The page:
We were really excited when we saw that, and we went in and said, look, you’ve got to scale this because the impact is so large. So we came up with a model where we lent them money at below-market rates to expand the size of the program. We also created a mechanism where the attendees, once they graduated and were placed in a high-paying job, would pay back some portion of their income to service the loans, so that we could continue to grow.  

We did a pilot program with them, and they’re in the process of rolling out a much larger one. There are opportunities for wonderful social entrepreneurs where the right business model for them is a for-profit business model. In this case it was a not-for-profit that used this financing, but in other cases they’re for-profit business models where we’re investing in social entrepreneurs, often below market rates to help them scale. 

It’s hard to scale blended finance solutions. I don’t know why exactly; there seems to be a lot of capital available as grant capital, and then there’s a lot of capital here in the market rate world. It’s just a lot harder to find that ‘in-between blended finance’ piece. We think it can be a really effective tool because it allows us to recycle the capital and re-deploy it out of the foundation.  

The IPCC says we need two trillion at least invested annually in our clean energy systems to have a chance of staying below 1.5°C of warming, and for those sums of capital you really need the capital markets to work. That’s what we’re so excited about, in terms of what we’re doing on the capital market side and our involvement and engagement at Inherent. We think there’s this flywheel effect, and we can help be part of the conversation. There is a dialogue that gets the capital markets really thinking about how to price these externalities in, and how to encourage companies and capital flow to go towards solutions and mitigation.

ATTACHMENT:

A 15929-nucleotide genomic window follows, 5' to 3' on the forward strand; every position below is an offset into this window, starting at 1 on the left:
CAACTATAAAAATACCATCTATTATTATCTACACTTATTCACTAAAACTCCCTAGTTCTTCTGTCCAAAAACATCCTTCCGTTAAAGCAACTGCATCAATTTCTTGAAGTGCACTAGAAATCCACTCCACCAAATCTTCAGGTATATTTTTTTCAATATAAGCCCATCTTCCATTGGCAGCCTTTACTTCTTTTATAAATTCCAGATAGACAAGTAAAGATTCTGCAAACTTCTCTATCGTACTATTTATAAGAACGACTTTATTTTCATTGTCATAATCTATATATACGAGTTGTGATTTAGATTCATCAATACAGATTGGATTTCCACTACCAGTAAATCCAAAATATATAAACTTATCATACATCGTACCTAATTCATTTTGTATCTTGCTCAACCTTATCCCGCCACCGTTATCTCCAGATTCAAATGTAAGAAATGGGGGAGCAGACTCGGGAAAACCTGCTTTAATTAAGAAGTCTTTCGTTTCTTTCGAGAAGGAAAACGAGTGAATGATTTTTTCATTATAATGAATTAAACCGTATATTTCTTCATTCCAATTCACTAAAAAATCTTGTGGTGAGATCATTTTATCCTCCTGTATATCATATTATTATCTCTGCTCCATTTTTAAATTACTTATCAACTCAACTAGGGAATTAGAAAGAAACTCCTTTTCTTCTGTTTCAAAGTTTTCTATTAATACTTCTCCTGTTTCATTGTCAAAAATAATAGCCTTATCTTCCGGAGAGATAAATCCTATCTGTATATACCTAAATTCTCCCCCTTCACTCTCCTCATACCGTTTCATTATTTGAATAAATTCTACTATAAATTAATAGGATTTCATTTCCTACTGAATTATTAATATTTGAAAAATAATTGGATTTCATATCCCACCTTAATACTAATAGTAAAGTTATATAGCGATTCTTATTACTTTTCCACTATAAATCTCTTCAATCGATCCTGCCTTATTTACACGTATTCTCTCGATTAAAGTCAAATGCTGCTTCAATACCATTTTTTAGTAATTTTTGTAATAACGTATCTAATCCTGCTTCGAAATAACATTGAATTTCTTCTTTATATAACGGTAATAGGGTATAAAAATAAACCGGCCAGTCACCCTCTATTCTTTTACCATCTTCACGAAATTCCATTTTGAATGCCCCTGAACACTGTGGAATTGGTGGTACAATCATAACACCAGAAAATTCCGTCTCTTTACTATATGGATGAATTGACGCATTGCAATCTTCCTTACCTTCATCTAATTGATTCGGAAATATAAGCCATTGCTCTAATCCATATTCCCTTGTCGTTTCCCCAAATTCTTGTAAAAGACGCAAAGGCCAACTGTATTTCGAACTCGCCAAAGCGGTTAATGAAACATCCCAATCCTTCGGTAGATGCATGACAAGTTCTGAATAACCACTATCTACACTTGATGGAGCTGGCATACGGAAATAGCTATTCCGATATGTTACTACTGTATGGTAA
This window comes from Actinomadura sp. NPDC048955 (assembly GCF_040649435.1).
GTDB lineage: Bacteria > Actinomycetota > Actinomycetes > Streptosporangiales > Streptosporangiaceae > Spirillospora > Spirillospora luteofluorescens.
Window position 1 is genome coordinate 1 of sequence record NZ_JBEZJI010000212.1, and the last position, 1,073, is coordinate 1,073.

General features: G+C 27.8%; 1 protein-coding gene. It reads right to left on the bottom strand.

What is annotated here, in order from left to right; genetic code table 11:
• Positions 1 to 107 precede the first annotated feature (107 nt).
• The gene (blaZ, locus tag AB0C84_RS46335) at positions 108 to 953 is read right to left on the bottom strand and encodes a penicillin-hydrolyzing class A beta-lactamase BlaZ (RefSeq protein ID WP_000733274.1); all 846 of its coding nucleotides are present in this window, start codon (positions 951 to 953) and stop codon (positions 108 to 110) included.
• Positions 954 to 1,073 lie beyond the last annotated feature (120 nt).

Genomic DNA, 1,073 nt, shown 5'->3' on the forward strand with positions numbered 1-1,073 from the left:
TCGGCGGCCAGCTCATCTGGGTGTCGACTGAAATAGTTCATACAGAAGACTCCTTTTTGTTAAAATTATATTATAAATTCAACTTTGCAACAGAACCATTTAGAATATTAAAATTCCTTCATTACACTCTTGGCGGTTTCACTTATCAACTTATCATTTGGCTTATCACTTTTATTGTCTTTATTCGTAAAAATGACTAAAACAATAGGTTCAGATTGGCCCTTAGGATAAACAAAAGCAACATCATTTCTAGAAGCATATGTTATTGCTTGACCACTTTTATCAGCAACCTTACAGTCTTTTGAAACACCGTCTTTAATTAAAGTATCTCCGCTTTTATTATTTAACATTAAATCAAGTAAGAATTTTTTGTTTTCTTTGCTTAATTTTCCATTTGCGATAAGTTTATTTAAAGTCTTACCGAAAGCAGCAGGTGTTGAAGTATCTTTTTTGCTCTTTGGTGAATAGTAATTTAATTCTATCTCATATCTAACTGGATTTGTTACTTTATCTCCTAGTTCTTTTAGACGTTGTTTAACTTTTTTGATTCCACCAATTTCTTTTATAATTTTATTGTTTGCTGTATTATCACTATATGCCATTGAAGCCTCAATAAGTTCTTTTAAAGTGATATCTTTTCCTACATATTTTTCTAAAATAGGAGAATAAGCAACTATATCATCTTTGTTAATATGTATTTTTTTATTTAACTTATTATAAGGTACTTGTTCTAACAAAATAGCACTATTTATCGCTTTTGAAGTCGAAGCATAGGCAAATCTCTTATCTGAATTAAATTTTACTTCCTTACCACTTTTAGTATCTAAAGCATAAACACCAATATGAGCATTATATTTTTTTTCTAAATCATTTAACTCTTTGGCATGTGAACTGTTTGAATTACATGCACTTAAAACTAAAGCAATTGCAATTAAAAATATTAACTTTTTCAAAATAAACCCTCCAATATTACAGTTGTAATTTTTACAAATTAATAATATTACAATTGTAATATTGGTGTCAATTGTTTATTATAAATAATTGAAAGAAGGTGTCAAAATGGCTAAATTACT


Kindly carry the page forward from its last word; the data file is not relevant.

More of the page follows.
Bhakti: How does an allocator know that a manager is serious about ESG?

Tony: What I typically tell folks is: ask what they’re doing as an investment manager. It’s a really good way to know if they are walking the walk. The second thing I say is: pull some investment committee memos at random, and see how ESG is really talked about in an investment committee memo and integrated into the process. It’s not just a separate function, a cost area — you really want it to be integrated into the investment process, owned by the analyst and really part of the underwriting.  

I’d say as an investment manager, we measure our own carbon footprint and offset it. As an asset manager, at the top of the list is just being a good fiduciary and really putting our investors first in every decision we make.

Another thing is promoting diversity within our own firm. Firms that are more diverse in our space perform better. So it’s not just the right thing to do, it’s the right business thing to do, and I think that’s an area where we as an industry have a lot of work to do. Coming out of Black Lives Matter, we sat down as a firm and said: what can we do as a firm, and one specific thing, rather than just making a statement? Is there something specific we can do?